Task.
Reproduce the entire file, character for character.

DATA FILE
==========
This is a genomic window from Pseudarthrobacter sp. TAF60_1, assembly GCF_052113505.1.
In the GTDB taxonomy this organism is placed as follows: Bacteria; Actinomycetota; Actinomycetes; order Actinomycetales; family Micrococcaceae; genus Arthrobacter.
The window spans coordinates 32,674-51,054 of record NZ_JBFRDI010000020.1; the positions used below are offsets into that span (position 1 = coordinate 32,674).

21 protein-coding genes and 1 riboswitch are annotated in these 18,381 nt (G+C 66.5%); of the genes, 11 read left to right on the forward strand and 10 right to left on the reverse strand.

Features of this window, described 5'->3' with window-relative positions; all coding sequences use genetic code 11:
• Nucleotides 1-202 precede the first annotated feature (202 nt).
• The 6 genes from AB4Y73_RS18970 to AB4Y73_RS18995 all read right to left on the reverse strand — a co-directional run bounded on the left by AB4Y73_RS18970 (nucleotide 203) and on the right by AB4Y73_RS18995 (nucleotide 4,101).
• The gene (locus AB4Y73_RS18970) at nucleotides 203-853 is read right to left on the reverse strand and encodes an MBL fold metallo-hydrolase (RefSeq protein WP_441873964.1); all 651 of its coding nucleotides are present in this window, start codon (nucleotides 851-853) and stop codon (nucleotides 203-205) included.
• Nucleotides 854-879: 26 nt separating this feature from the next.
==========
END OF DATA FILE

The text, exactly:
This is a genomic window from Pseudarthrobacter sp. TAF60_1, assembly GCF_052113505.1.
In the GTDB taxonomy this organism is placed as follows: Bacteria; Actinomycetota; Actinomycetes; order Actinomycetales; family Micrococcaceae; genus Arthrobacter.
The window spans coordinates 32,674-51,054 of record NZ_JBFRDI010000020.1; the positions used below are offsets into that span (position 1 = coordinate 32,674).

21 protein-coding genes and 1 riboswitch are annotated in these 18,381 nt (G+C 66.5%); of the genes, 11 read left to right on the forward strand and 10 right to left on the reverse strand.

Features of this window, described 5'->3' with window-relative positions; all coding sequences use genetic code 11:
• Nucleotides 1-202 precede the first annotated feature (202 nt).
• The 6 genes from AB4Y73_RS18970 to AB4Y73_RS18995 all read right to left on the reverse strand — a co-directional run bounded on the left by AB4Y73_RS18970 (nucleotide 203) and on the right by AB4Y73_RS18995 (nucleotide 4,101).
• The gene (locus AB4Y73_RS18970) at nucleotides 203-853 is read right to left on the reverse strand and encodes an MBL fold metallo-hydrolase (RefSeq protein WP_441873964.1); all 651 of its coding nucleotides are present in this window, start codon (nucleotides 851-853) and stop codon (nucleotides 203-205) included.
• Nucleotides 854-879: 26 nt separating this feature from the next.